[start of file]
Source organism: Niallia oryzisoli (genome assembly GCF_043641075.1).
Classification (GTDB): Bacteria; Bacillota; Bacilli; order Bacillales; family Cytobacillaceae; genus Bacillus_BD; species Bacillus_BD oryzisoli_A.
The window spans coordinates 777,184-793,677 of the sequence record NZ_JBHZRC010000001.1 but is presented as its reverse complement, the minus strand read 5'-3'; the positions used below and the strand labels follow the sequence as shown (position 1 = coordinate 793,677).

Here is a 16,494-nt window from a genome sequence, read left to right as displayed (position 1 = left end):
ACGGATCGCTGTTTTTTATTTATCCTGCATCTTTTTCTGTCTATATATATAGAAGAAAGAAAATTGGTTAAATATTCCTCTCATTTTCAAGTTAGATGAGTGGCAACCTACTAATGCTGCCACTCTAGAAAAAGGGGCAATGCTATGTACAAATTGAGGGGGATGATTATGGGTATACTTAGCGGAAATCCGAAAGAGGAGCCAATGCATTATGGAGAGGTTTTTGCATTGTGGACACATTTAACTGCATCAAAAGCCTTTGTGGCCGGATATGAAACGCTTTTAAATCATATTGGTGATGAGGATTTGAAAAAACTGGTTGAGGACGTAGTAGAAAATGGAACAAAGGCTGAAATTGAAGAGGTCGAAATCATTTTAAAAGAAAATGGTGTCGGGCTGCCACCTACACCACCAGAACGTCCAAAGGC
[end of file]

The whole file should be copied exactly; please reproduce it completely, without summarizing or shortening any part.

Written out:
Source organism: Niallia oryzisoli (genome assembly GCF_043641075.1).
Classification (GTDB): Bacteria; Bacillota; Bacilli; order Bacillales; family Cytobacillaceae; genus Bacillus_BD; species Bacillus_BD oryzisoli_A.
The window spans coordinates 777,184-793,677 of the sequence record NZ_JBHZRC010000001.1 but is presented as its reverse complement, the minus strand read 5'-3'; the positions used below and the strand labels follow the sequence as shown (position 1 = coordinate 793,677).

Here is a 16,494-nt window from a genome sequence, read left to right as displayed (position 1 = left end):
ACGGATCGCTGTTTTTTATTTATCCTGCATCTTTTTCTGTCTATATATATAGAAGAAAGAAAATTGGTTAAATATTCCTCTCATTTTCAAGTTAGATGAGTGGCAACCTACTAATGCTGCCACTCTAGAAAAAGGGGCAATGCTATGTACAAATTGAGGGGGATGATTATGGGTATACTTAGCGGAAATCCGAAAGAGGAGCCAATGCATTATGGAGAGGTTTTTGCATTGTGGACACATTTAACTGCATCAAAAGCCTTTGTGGCCGGATATGAAACGCTTTTAAATCATATTGGTGATGAGGATTTGAAAAAACTGGTTGAGGACGTAGTAGAAAATGGAACAAAGGCTGAAATTGAAGAGGTCGAAATCATTTTAAAAGAAAATGGTGTCGGGCTGCCACCTACACCACCAGAACGTCCAAAGGC